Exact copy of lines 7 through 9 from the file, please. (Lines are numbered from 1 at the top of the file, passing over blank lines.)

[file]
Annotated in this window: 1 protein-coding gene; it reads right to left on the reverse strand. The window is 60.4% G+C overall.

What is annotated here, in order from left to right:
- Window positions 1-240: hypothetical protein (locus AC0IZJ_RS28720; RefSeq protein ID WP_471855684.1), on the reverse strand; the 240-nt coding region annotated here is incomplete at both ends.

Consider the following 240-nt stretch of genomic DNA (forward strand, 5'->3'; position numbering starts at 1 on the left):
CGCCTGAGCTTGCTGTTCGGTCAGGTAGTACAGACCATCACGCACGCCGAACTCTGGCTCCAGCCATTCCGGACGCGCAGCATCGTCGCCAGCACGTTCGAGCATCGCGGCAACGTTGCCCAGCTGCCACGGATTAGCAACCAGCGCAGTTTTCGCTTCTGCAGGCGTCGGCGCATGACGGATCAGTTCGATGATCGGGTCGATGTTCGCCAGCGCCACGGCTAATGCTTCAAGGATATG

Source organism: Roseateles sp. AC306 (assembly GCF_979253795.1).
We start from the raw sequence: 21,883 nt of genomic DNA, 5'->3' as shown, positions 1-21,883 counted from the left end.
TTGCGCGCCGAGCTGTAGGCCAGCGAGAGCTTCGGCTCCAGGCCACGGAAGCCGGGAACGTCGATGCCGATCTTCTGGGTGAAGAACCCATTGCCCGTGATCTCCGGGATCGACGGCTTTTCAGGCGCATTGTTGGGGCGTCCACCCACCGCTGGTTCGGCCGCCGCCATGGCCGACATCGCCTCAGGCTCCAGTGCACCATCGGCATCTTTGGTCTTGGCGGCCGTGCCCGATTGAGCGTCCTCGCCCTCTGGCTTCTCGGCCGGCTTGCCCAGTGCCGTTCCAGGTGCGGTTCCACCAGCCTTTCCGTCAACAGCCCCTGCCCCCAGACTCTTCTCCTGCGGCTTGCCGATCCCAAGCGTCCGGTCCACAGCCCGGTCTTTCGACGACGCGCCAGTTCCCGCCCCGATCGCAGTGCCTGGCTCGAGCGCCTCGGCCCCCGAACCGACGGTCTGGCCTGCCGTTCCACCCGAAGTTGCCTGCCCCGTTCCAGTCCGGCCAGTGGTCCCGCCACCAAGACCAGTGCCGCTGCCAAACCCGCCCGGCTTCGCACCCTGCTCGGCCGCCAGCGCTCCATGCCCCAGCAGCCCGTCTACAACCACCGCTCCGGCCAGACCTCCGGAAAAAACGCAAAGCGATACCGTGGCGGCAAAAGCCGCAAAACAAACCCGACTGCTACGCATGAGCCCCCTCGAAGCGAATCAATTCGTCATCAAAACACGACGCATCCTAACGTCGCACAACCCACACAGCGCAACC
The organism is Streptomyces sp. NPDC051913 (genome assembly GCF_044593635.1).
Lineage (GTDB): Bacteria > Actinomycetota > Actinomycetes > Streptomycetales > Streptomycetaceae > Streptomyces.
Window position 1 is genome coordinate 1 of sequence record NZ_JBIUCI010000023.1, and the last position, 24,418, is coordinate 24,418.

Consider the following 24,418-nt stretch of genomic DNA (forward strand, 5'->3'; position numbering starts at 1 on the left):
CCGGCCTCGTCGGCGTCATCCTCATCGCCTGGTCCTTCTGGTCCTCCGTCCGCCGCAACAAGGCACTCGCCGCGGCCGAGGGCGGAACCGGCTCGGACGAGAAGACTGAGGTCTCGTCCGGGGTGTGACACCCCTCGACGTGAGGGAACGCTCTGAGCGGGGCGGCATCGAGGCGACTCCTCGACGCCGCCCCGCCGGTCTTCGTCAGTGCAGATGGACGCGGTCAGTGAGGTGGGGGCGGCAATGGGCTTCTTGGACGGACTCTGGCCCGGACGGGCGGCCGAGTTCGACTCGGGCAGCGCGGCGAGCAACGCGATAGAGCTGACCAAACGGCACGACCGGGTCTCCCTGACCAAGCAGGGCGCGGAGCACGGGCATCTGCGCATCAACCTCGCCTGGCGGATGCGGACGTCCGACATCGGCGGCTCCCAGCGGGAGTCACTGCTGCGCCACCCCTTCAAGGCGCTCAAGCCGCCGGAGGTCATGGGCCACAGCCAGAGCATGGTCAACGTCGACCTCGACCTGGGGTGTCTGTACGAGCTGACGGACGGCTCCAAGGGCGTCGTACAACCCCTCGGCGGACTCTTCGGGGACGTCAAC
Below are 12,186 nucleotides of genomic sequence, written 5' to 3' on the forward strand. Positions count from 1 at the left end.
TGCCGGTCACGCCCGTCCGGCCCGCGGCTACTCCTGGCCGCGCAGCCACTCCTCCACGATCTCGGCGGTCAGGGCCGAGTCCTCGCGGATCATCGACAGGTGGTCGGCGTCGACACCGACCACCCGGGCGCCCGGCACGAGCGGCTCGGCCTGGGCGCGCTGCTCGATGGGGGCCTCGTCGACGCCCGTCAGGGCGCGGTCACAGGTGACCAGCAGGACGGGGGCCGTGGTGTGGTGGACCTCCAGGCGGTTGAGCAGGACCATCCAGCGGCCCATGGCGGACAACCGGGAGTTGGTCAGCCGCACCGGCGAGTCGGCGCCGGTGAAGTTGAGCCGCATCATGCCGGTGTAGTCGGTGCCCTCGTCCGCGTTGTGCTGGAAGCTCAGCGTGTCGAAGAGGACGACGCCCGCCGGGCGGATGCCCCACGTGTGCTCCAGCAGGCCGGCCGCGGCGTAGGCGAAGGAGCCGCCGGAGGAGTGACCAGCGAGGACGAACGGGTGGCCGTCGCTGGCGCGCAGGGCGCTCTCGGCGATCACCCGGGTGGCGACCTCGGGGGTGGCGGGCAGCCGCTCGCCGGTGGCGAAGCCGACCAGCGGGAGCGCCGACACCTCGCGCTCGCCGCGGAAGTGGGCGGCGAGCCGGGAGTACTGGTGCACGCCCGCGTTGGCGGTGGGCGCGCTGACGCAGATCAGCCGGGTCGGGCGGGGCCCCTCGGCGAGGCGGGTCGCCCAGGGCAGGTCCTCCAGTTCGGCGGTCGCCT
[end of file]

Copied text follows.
We start from the raw sequence: 21,883 nt of genomic DNA, 5'->3' as shown, positions 1-21,883 counted from the left end.
TTGCGCGCCGAGCTGTAGGCCAGCGAGAGCTTCGGCTCCAGGCCACGGAAGCCGGGAACGTCGATGCCGATCTTCTGGGTGAAGAACCCATTGCCCGTGATCTCCGGGATCGACGGCTTTTCAGGCGCATTGTTGGGGCGTCCACCCACCGCTGGTTCGGCCGCCGCCATGGCCGACATCGCCTCAGGCTCCAGTGCACCATCGGCATCTTTGGTCTTGGCGGCCGTGCCCGATTGAGCGTCCTCGCCCTCTGGCTTCTCGGCCGGCTTGCCCAGTGCCGTTCCAGGTGCGGTTCCACCAGCCTTTCCGTCAACAGCCCCTGCCCCCAGACTCTTCTCCTGCGGCTTGCCGATCCCAAGCGTCCGGTCCACAGCCCGGTCTTTCGACGACGCGCCAGTTCCCGCCCCGATCGCAGTGCCTGGCTCGAGCGCCTCGGCCCCCGAACCGACGGTCTGGCCTGCCGTTCCACCCGAAGTTGCCTGCCCCGTTCCAGTCCGGCCAGTGGTCCCGCCACCAAGACCAGTGCCGCTGCCAAACCCGCCCGGCTTCGCACCCTGCTCGGCCGCCAGCGCTCCATGCCCCAGCAGCCCGTCTACAACCACCGCTCCGGCCAGACCTCCGGAAAAAACGCAAAGCGATACCGTGGCGGCAAAAGCCGCAAAACAAACCCGACTGCTACGCATGAGCCCCCTCGAAGCGAATCAATTCGTCATCAAAACACGACGCATCCTAACGTCGCACAACCCACACAGCGCAACC
The organism is Streptomyces sp. NPDC051913 (genome assembly GCF_044593635.1).